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A perfect match for a mission

Case study: Career-related Programme (CP)

With more than 4,000 students, GEMS Wellington Academy-Silicon Oasis has had to consider thoughtfully how to provide relevant and meaningful learning opportunities for all. Offering the Career-related Programme (CP) has provided a satisfying choice for those who have a specific career pathway in mind.

The CP has been offered at GEMS Wellington Academy-Silicon Oasis for only three years and Secondary Principal Damian Bacchoo pronounces it a success already. “I can judge it on the first two cohorts: everyone who graduated achieved what they had set out to achieve.” Bacchoo says. “We had a highly engaged (CP) student body who enjoyed their programme and looked forward to graduating
and engaging in a career or higher education. 100% of our university applicants went to their first choice of university, and this trend has continued throughout the three years we have been operating the programme.”

CP students at the Academy in Dubai, United Arab Emirates, “are in a programme they value and respect. They’ve chosen it because they want to pursue a specific pathway in a sector or industry.” Bacchoo says. The current cohort—which he describes as highly aspirational—consists of some 50 students.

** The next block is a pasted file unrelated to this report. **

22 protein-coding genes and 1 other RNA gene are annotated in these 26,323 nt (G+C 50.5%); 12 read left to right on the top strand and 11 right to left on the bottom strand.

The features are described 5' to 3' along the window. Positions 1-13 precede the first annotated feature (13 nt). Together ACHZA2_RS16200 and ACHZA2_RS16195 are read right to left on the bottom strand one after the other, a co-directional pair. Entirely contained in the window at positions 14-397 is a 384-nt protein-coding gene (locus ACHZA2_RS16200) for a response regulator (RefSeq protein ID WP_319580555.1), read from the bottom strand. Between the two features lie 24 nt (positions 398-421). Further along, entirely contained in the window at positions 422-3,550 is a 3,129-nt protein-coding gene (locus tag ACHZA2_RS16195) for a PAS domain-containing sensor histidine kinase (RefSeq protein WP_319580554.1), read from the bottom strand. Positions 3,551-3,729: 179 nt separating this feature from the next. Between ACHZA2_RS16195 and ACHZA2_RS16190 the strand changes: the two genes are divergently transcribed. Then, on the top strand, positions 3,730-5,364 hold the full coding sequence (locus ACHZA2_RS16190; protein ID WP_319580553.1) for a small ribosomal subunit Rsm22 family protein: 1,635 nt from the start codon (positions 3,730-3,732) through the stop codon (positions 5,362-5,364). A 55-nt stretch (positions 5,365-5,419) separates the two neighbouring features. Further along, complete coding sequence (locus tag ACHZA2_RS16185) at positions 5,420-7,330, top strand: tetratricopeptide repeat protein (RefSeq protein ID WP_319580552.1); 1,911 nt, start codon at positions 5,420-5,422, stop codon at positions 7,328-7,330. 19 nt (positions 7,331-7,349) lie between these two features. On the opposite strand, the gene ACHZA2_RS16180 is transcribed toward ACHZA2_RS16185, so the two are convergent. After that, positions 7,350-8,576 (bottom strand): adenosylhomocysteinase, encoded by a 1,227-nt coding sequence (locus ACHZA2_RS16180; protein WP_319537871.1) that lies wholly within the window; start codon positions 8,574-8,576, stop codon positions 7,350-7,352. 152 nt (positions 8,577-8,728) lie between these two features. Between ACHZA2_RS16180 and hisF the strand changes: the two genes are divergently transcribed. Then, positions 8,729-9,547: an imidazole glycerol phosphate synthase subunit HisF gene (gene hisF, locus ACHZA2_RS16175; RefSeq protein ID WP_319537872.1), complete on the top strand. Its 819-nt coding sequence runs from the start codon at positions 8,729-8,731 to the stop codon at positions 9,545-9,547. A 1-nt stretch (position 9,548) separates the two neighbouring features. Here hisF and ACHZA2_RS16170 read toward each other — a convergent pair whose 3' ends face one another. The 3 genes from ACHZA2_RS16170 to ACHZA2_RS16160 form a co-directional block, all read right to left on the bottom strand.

GEMS Wellington Academy—Silicon Oasis also offers the Diploma Programme (DP). By offering both the CP and the DP from the
International Baccalaureate (IB), the school “ensures that students can build personalized learning pathways” Bacchoo says. “If we just offered the CP or the DP, we would become less inclusive. We want to be an inclusive school.” The academy provides the National Curriculum for England and is one of the largest single sites to do so.

Like any good organisation, GEMS Wellington Academy–Silicon Oasis considered what its vision would be when it was established in 2011.
That meant deciding what the school wanted for its students, Bacchoo says, which led to the realisation that it shared the philosophy of the IB: an emphasis on preparing students to be global citizens and lifelong learners and successfully preparing them for careers and university. “We wanted to make sure we actually did that,” he says. “The CP is a way we felt we were able to achieve our mission.”

We wanted to make sure there was a pathway for every student to carry on through to the end of the school — Damian Bacchoo, secondary principal GEMS Wellington Academy-Silicon Oasis

Having a clear goal does not necessarily mean the path to that goal is clear. The Academy, which recruits mainly from the UK, was originally planning to provide a British programme of study to students 15 and older. Thus, the proposed addition of IB progammes was an
unexpected change in direction at the time. Parents, teachers and students were expecting the Academy to follow the traditional British pathway, Bacchoo says, which many UK parents were familiar with. Teachers had experience with their traditional programme but not the IB programmes, and some were initially worried about losing their ‘currency’ to teach in the UK when they returned home. Students also expressed concern about how challenging the IB programmes might be.